Where does our world end and the other begin? Britannia Obscura explores an alternative Britain, coursed by canals, imprinted with energy circuits, overflown in airspace. This is meta-geography, seeping outside the Ordnance Survey’s remit, occupying cultural spaces as much as physical ones. In her sublime chapter on caves and caving, for instance, Joanne Parker describes subterranean worlds yet to be discovered, even now, in the 21st century. She relishes the fact that, on our overpopulated archipelago, “it is still just possible to trepidatiously label regions ‘Unknown’. Here be dragons.”
And here be a real Middle Earth explored by Hobbit-like enthusiasts, opening up vast spaces to their first echoes of human voices. Fell Beck’s underground cataract, discovered only in the 19th century, is twice the height of Niagara Falls; a new abyss, Titan, found in 1999, could comfortably house the London Eye. Serpentine passages wind for miles beneath our feet, lakes and rivers never to see the sun, in “a world of green, where the waters are as clear as crystal”.
Meanwhile, up above, are somewhat murkier circuits: the man-made canals that “intravenously” connect derelict nodes of industrial activity. They too seem to elude the modern world, evoking a slower, analogue age. It took 36 hours to travel by canal from Birmingham to London; 137 miles of trudgery for a canalside-trotting horse; 166 locks to pass through. But such a steady pace was invaluable to Josiah Wedgwood, since it delivered his chinaware free of cracks and chips.
Canals were rivals to the roads and railways. Indeed, rail companies would buy up the waterways and cannibalise them; my homeward rail route through Southampton runs directly over a misbegotten canal scheme. Now they have been reclaimed, dug free of mud and weed to become new routes of recreation in a post-industrial world, in the same way that post-Beeching branch lines were reclaimed by walkers and cyclists. “Our rapidly shrinking island seems suddenly to grow again,” says Parker. In the process, we are allowed a new connection with the natural world, a “hidden country…within a kingfisher’s swoop of our office blocks”.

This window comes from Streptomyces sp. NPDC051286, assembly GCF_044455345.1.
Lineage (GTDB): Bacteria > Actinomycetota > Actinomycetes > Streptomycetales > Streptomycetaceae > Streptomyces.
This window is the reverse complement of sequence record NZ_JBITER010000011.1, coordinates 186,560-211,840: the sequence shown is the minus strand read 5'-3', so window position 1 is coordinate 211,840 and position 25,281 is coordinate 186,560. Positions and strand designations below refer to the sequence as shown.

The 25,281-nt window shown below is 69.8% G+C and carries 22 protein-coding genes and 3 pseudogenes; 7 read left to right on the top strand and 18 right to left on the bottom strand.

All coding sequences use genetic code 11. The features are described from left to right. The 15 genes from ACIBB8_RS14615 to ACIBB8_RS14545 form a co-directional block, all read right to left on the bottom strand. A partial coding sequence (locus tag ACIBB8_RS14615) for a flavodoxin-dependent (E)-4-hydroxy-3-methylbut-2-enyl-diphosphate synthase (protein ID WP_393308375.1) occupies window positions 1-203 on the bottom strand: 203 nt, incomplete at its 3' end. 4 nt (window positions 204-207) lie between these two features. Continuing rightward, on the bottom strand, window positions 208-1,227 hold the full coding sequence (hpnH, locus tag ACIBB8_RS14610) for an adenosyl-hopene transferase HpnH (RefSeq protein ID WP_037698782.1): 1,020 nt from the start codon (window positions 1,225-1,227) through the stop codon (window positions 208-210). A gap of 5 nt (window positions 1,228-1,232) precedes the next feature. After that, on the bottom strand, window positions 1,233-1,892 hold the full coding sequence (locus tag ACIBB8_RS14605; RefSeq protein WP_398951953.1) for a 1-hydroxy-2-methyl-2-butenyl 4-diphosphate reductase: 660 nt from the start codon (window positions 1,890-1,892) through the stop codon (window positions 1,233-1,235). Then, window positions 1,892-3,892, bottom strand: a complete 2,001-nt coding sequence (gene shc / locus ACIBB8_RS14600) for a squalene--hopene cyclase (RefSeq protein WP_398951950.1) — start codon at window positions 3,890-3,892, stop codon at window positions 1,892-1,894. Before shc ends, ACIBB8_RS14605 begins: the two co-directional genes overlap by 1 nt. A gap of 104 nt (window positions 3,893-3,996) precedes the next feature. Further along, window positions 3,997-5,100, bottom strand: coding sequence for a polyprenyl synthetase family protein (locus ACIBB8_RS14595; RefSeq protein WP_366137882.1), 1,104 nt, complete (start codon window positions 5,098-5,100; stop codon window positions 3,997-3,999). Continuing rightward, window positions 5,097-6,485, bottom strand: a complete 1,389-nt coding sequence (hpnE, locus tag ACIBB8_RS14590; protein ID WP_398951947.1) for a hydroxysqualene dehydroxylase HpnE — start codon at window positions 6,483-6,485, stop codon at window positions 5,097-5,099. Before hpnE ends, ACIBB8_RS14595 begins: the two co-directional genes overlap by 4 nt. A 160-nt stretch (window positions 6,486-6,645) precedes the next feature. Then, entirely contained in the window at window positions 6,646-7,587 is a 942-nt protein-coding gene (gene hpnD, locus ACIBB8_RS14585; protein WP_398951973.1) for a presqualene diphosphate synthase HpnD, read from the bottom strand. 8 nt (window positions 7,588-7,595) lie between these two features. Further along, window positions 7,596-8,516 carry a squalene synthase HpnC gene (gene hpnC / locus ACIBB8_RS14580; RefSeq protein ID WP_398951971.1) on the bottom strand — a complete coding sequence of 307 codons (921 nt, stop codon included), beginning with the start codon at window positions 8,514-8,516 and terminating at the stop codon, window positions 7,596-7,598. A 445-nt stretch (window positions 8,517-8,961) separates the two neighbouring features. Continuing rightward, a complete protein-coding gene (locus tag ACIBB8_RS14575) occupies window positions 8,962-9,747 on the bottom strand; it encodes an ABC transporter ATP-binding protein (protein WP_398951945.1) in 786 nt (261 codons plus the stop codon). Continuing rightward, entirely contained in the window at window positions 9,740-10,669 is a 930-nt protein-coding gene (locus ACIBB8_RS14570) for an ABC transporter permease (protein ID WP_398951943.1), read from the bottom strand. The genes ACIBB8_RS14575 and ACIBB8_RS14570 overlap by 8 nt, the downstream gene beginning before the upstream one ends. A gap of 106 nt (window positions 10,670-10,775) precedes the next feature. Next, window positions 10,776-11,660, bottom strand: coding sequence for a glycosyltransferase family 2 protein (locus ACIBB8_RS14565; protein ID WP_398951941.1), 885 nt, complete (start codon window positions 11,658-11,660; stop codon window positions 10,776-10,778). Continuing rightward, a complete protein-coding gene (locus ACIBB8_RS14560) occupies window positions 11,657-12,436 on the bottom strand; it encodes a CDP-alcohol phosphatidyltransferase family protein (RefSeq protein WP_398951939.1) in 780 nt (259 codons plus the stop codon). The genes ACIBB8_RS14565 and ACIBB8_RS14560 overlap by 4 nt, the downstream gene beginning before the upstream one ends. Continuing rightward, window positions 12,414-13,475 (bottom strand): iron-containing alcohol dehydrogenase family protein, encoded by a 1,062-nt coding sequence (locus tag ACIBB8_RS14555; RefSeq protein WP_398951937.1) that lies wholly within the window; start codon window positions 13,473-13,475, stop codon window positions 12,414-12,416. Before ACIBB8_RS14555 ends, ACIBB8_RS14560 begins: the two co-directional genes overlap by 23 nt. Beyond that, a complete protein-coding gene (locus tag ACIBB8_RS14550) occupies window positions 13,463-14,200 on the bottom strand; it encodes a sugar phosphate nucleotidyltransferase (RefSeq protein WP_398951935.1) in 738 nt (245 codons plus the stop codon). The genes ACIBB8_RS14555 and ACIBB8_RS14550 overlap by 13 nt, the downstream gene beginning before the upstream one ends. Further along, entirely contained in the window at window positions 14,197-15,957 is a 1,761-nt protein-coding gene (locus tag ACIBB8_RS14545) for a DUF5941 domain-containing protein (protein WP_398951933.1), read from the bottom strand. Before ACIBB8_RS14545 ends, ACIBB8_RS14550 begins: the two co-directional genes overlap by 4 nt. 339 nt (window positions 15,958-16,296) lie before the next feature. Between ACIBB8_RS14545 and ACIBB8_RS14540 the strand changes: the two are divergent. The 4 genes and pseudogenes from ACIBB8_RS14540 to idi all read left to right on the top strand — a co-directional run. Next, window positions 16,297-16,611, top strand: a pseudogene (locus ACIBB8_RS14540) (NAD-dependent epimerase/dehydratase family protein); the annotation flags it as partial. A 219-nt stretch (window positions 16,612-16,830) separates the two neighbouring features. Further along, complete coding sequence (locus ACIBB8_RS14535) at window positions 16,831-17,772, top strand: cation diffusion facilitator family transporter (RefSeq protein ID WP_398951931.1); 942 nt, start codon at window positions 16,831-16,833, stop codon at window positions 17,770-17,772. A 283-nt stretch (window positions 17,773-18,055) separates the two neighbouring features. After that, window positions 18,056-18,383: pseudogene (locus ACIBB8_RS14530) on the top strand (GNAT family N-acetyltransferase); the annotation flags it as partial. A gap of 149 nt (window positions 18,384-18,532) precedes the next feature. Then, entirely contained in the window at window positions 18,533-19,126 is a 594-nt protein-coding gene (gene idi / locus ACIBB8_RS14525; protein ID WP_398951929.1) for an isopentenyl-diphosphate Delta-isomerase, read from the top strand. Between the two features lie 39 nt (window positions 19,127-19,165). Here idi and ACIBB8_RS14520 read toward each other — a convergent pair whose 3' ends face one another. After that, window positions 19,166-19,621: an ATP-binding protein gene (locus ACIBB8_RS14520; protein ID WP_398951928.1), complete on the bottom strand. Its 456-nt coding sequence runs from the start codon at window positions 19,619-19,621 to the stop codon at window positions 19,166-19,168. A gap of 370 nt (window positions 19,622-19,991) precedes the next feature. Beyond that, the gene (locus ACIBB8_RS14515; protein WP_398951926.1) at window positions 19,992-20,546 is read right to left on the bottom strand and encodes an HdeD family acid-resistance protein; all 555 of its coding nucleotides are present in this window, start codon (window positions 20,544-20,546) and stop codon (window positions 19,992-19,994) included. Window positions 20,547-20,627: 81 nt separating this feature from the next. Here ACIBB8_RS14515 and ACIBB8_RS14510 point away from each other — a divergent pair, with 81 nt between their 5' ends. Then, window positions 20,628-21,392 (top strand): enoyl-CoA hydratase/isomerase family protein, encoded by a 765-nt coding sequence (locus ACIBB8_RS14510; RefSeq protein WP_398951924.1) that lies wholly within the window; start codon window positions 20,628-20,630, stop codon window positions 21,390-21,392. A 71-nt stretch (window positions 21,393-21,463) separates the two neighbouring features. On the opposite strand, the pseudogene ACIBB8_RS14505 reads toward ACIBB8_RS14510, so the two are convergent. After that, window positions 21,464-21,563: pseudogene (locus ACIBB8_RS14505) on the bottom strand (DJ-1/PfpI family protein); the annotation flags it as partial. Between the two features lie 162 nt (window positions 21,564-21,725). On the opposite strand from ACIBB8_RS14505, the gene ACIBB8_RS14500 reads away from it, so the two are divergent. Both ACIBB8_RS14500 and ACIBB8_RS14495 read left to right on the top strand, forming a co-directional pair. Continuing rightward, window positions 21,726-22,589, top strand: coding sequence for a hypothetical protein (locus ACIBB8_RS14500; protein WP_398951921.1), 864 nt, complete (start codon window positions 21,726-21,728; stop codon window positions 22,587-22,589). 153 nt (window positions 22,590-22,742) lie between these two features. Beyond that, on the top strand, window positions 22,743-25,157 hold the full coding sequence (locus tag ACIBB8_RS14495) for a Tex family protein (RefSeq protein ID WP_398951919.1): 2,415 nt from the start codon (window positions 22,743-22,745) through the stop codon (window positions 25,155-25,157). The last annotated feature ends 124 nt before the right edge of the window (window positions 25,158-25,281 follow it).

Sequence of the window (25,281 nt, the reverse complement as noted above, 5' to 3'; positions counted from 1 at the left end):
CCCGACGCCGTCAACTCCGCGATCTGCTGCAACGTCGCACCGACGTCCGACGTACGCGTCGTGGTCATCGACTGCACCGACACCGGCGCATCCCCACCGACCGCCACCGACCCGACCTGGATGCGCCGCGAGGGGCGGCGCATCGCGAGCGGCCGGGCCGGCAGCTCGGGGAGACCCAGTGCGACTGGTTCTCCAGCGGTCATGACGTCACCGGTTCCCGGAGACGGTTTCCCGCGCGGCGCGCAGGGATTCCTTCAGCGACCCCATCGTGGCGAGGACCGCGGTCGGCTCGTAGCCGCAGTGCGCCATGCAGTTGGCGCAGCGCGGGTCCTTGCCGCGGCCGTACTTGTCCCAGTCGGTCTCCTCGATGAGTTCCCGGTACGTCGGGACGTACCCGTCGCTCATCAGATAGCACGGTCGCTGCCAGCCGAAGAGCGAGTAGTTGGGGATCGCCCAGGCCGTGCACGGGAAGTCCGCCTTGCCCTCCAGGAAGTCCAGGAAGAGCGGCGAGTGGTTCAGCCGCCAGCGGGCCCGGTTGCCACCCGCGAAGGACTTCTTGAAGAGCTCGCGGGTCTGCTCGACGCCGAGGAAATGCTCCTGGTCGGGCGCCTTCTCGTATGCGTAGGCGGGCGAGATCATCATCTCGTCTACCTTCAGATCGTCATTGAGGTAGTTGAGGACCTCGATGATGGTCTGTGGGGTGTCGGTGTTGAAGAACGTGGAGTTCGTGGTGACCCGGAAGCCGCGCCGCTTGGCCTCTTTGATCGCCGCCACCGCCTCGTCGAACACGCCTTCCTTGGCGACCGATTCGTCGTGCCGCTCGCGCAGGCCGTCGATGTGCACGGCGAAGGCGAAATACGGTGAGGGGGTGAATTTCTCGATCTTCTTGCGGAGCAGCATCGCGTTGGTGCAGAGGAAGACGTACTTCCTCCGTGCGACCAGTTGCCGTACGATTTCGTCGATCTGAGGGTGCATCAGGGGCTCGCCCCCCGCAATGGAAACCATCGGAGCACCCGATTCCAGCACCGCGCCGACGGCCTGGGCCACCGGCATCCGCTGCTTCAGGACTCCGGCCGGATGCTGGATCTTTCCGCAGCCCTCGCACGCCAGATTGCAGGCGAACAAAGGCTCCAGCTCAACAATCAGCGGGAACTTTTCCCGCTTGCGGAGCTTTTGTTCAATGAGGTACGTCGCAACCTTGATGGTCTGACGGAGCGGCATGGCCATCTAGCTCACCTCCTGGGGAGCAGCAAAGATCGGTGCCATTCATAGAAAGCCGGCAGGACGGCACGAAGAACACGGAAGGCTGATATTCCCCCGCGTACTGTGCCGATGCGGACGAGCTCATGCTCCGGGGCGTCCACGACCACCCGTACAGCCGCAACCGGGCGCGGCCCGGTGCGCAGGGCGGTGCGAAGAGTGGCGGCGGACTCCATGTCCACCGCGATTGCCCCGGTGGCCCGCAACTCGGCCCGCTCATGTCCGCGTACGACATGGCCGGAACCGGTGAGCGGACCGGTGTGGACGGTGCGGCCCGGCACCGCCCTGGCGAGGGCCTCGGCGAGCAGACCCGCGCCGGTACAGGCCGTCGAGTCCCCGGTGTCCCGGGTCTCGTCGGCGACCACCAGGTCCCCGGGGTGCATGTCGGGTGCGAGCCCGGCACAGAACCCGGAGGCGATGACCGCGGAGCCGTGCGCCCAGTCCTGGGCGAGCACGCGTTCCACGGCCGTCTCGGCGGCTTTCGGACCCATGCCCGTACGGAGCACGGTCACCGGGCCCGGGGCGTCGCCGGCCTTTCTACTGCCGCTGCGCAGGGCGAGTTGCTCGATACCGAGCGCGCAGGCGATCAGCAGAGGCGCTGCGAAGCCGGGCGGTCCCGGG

Britannia Obscura especially excels with the prehistoric and the presumptive. Dolmens, menhirs and barrows still invoke mystery, as they did for William Blake, who saw them as agents of “eternal despair”. Parker shows how these sites have shifted in meaning. In the 18th century, the Lincolnshire doctor William Stukeley believed Avebury and Stonehenge to be connected by a snake-like trail, a symbol of immortality on a par with Ancient Egypt. Now some archaeologists see them as little more than sophisticated sundials. Parker wittily describes stone circles as trade fairs for axe-makers, the Olympias of their day.
She enters yet more mystical territory in her chapter on ley lines, “discovered” by businessman Alfred Watkins in the 1920s, when he lined up ancient monuments, medieval churches and geographical features on maps with the aid of glass-headed pins and rulers. Watkins confirmed his conclusions by travelling these “old straight tracks” (echoed in the title of his 1925 book), believing that he had identified ancient routes of passage and trade. In an interwar era of mass trespass on Kinder Scout – and almost as a delayed reaction against 18th-century enclosures – Watkins’ theories gained popularity.
By the 1970s, New Agers were dowsing with bent coathangers in their hands to prove that leys were manifestations of energy circuits embedded in the land. Some suggested that they were the same lines that migratory birds followed (in fact, birds, like whales, do detect electromagnetic paths in the Earth’s surface that aid their ability to travel vast distances). Others believed they led to Atlantis. As a boy, I loved the idea of these invisible evocations of Narnia-like otherness. Even now, standing on Dartmoor’s Brent Tor, a great volcanic plug topped with a stone church, it is easy to look out to the distant horizon and imagine the energy surging beneath one’s feet, sparking and spluttering all the way to the North Sea. Britannia Obscura’s alternative topographies, ancient and modern, speak to our yearning for meaning and pattern. Parker reconnects these fascinating networks and lays them bare – ready for us to impose new mythologies on them in turn.
Britannia Obscura: Mapping Hidden Britain
By Joanne Parker
Jonathan Cape, 224pp, £16.99
Published November 2014